I would very much like to know where you think the butt stock should engage the shoulder. Should the heel be below, slightly on, or slightly above the clavicle? And what is the proper amount of cheek to stock pressure.
Regarding cheek-to-stock pressure, think about the pressure of a medium handshake: not a death grip but also not a limp handshake.
This is the approximate pressure you should feel on all four points of physical contact with your shotgun: the front hand against the shotgun’s forearm, the back hand in the pistol grip area, the cheek against the comb and the shoulder against the butt pad. There are a number of shooters at the top of our game who shoot with a much softer cheek-to-stock weld and defy this norm but this is the general guidance.
As for the position of the butt pad against the shoulder, we gun fitters look for even coverage between the butt pad and the shoulder, from the heel (top of the butt pad) to the toe (bottom of the butt pad). Good butt-to-shoulder coverage ensures that the shotgun’s recoil is absorbed across the entire area of the butt pad, which minimizes the shooter’s “felt recoil.” A shooter with uneven coverage between butt pad and shoulder will feel more recoil from the toe of the pad against the upper portion of the pectoral muscle.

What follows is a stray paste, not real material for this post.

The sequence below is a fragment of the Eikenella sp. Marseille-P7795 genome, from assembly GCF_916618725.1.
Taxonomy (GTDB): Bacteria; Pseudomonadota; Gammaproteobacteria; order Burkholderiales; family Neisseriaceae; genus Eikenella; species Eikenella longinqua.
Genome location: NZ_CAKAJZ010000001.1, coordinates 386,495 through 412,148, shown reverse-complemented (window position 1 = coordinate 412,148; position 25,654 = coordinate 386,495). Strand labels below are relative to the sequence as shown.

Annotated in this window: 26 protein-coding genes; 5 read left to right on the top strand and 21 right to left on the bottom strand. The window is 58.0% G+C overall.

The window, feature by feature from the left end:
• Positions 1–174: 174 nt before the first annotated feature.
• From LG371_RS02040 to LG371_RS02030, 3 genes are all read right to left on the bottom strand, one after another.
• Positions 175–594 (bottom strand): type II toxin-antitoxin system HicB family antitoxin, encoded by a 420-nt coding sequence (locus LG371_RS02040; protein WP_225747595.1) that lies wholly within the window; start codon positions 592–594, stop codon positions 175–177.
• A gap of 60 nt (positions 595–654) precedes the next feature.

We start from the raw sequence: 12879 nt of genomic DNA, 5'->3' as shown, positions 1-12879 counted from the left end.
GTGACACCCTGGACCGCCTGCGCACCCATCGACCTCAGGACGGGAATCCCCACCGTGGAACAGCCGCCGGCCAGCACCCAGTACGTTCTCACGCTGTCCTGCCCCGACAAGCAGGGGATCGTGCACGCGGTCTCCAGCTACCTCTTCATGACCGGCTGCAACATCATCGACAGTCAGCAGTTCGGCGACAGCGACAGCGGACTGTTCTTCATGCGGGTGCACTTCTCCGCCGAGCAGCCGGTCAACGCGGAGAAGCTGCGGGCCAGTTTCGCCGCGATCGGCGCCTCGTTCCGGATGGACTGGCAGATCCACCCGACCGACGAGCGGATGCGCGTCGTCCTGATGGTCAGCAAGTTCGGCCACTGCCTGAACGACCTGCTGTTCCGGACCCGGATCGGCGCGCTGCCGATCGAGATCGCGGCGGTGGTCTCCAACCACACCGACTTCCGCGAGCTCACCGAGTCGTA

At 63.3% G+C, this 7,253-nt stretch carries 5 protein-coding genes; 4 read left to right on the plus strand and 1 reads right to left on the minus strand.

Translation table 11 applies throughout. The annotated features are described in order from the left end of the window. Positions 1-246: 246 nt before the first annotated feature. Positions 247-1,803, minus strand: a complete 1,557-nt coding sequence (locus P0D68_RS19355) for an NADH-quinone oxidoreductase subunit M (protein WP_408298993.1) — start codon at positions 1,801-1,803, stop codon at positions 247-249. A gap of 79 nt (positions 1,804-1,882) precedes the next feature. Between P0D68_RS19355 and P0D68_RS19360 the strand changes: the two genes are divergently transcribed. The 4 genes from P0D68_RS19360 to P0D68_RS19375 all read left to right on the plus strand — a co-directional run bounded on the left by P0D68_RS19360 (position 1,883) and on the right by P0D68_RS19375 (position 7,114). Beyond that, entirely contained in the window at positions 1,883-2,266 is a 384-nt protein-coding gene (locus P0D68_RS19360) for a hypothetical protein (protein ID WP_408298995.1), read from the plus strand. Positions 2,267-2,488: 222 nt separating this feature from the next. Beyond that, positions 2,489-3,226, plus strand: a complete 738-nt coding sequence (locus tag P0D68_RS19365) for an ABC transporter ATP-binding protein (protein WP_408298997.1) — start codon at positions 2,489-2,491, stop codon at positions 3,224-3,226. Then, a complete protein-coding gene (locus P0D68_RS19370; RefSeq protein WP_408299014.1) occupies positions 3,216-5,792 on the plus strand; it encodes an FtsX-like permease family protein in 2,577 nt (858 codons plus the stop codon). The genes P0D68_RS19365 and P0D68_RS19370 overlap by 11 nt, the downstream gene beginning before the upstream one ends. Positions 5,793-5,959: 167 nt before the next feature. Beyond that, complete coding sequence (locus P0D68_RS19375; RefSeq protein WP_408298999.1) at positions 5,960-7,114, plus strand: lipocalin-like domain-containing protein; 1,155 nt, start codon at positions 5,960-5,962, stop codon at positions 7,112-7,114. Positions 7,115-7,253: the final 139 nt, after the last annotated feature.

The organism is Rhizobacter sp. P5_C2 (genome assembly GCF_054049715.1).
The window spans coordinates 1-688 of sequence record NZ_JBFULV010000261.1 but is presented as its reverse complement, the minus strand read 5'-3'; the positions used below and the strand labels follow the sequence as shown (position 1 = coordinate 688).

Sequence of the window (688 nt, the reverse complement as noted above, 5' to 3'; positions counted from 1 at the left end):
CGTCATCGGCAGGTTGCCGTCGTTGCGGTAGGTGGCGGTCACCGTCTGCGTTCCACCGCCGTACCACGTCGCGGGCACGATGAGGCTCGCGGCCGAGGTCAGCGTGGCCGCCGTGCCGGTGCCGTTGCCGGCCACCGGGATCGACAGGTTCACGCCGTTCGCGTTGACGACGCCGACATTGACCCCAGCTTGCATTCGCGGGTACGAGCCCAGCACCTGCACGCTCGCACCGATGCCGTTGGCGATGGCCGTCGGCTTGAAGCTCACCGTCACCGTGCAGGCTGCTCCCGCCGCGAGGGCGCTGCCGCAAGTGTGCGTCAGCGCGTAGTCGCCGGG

When there is excessive toe contact and a lack of heel contact, the cause is usually one of two issues assuming that the shooter is in a proper stance: 1) the shotgun needs more pitch (toe angled away from the chest) and often more toe out, or 2) the shotgun needs a Monte Carlo or an adjustable butt pad to lower the top of the butt pad in relation to the top edge of the comb. When mounted, the heel should generally be at or just under the clavicle. If a shooter has a longer neck, sloping shoulders or both, the heel may stick up above the clavicle.
The solution here is either a custom stock with a Monte Carlo or an adjustable butt plate that allows for adjustment of the heel downward, away from the rib-line.